Vending machine

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Vending machines are the most legal form of gambling in history.

A Vending Machine is a device used for gambling. In exchange for a small fee, it allows players to take part in a game of chance, where if they're lucky they will win chocolate, fizzy drinks or some other assorted snack-treat. Of course, the most likely option is that they will fall victim to one of the machine's many pitfalls, in which case they will receive nothing.

Today, it is the most popular mode of gambling available - as well as being the least illegal. Unlike similar games it is not restricted to casinos, and is enjoyed in all sorts of legitimate establishments, including schools, places of work, leisure centres and cruise ships.

How to Play

Japanese vending machines even sell anesthetized crabs.

The game is similar to roulette in that the player must place their money on a number of their choosing. If this turns out to be the winning number, they receive the snack associated with it; usually a chocolate bar or crisps, although some vending machines will award fruit or cereal bars. The latter are much rarer, and are usually restricted to the so-called "modern workplaces" who are obsessed with healthy eating, targets and other key causes of stress. Such machines are intensely unpopular, and tend to become little more than an elaborate way of storing food for long periods of time.

Unlike roulette however, the winning number is not selected by a ball or a wheel or anything tangible, but by the machine's inner-mechanisms, making it impossible to predict how it will play out. And as if the game wasn't hard enough, the prices are prone to change as randomly as the rules are.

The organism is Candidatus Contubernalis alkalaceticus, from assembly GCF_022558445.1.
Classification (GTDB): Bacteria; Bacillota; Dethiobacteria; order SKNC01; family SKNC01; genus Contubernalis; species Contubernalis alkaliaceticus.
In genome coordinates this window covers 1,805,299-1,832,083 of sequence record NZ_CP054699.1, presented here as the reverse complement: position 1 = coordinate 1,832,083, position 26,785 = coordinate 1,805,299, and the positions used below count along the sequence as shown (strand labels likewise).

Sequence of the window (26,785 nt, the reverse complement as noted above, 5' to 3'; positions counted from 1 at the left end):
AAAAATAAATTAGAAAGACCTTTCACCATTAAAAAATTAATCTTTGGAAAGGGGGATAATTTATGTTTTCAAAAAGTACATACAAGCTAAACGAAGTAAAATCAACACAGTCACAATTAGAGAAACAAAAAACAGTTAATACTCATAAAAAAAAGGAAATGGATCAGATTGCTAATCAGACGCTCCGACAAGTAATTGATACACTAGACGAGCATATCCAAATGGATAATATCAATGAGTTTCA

Before vending machines there was very little gambling in the workplace. Poker took too long so nobody ever got any work done, and roulette chips kept vanishing like all office stationary. Some employees tried betting on productivity, but this was dismissed as being far too tedious. For many years it carried on like this, until a man named Jonathan Vending had an idea.

Jonathan Vending was a merchant who had traded in sweets for over 30 years, man and boy. One day however, a group of Black and Jewish men broke into his shop and burned it down, rudely ignoring the "no Jews, no Coloureds" sign in the window. Fortunately the police apprehended four Irishmen following the incident, who were hanged as a reprimand. Despite this it seemed Vending was ruined. With a warehouse full of stock and no shop to unload it, Vending needed a plan - a new way of dispersing snacks and/or drinks. It was around this time he made his first foray into confectionary-gambling.

Damn you, gravity.

Vending toured the local workhouses with his new game, and quickly made a name for himself. For a small sum of money - usually around 10 bob or half-a-thruppeny - he would let the workers try and guess which vendible he was thinking of. If they guessed right, he would drop it in front of them, leaving them to bend over awkwardly and pick it up. Eventually the game caught on, and Vending raised enough money to build the very first Vending Machine.

Some historians disagree on the origins of the game. There is some evidence that something similar was taking place as early as 5am, 17th of March, 1912 - nearly five whole minutes before Vending was born. During this period, some merchants adopted the practice of only giving the customer the product they'd paid for if they "felt like it", actions which are remarkably similar to how vending machines work today. Whatever the case, both principles live on to this day in the modern game.

Early machines stocked all the popular confectionaries of the era. All the old favourites were there, including Slaver's Mints, Chew Sticks and, of course, Old Favourites. They also had potato crisps in all flavours - cheese, onion, and cheese & onion. The crisp packets were designed to be the same width as the drop-area, so the crisps almost always get stuck on the way down. It was this constant annoyance that led to the development of something called "the Magic Touch".